Yet it was hardly revealing a state secret. Everyone knows that the recessionary tax rises and the counter-inflationary policy hurt. As to whether they ''worked'' or not, there is a lively discussion to be had; but it's the sort of thing you expect Conservative ministers to say. So at one level, the news was no news at all: ''Tories say obvious and promise good times - no shock''.
But those first three words were striking because they broke that ancient political taboo - never apologise, never explain. To say sorry, or even to imply sorry, is reckoned an unacceptable loss of face. Politicians, regarded by many electors as self-serving incompetents, seem to think that the slightest admission of frailty or weakness will destroy their psychic force-field. This taboo against apology spreads beyond politics. In private and domestic life, most of us are frequently saying sorry for something petty and sometimes for something big. We recognise failure as a constant part of our own condition (or if we don't, we're probably unlivable-with). Never to apologise would be regarded as a pathological failure of awareness.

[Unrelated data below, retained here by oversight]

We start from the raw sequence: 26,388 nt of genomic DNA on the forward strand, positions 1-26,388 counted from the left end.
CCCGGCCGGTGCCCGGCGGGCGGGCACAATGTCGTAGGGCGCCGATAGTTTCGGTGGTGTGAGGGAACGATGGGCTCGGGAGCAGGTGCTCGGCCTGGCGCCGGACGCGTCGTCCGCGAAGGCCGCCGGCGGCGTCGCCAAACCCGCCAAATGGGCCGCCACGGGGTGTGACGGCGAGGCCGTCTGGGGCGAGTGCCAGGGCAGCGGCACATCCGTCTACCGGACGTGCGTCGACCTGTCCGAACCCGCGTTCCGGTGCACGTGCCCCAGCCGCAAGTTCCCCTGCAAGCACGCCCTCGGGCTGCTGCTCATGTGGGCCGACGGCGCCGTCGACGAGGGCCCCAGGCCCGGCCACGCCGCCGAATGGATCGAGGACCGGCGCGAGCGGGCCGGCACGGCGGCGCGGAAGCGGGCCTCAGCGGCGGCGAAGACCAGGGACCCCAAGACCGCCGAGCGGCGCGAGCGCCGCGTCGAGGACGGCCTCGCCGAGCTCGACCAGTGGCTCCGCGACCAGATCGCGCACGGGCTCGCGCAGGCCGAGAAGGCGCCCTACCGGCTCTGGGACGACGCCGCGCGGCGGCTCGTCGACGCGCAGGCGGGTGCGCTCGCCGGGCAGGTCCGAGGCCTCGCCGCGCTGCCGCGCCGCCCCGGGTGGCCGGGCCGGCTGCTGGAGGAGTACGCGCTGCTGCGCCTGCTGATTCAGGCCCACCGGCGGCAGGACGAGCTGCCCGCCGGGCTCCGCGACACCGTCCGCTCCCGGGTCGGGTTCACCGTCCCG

But in government, politics, academia and business there are unrelenting anti-apology codes. Rarely do you hear a chief executive tell the shareholders that the slump in profits was caused partly by deteriorating trading conditions, ''and partly by our own recent misjudgements''. The great miscarriages of justice produce compensation but rarely, from court or politician, the s-word. Newspapers apologise when we have to for factual errors but we rarely review our own mistaken judgements.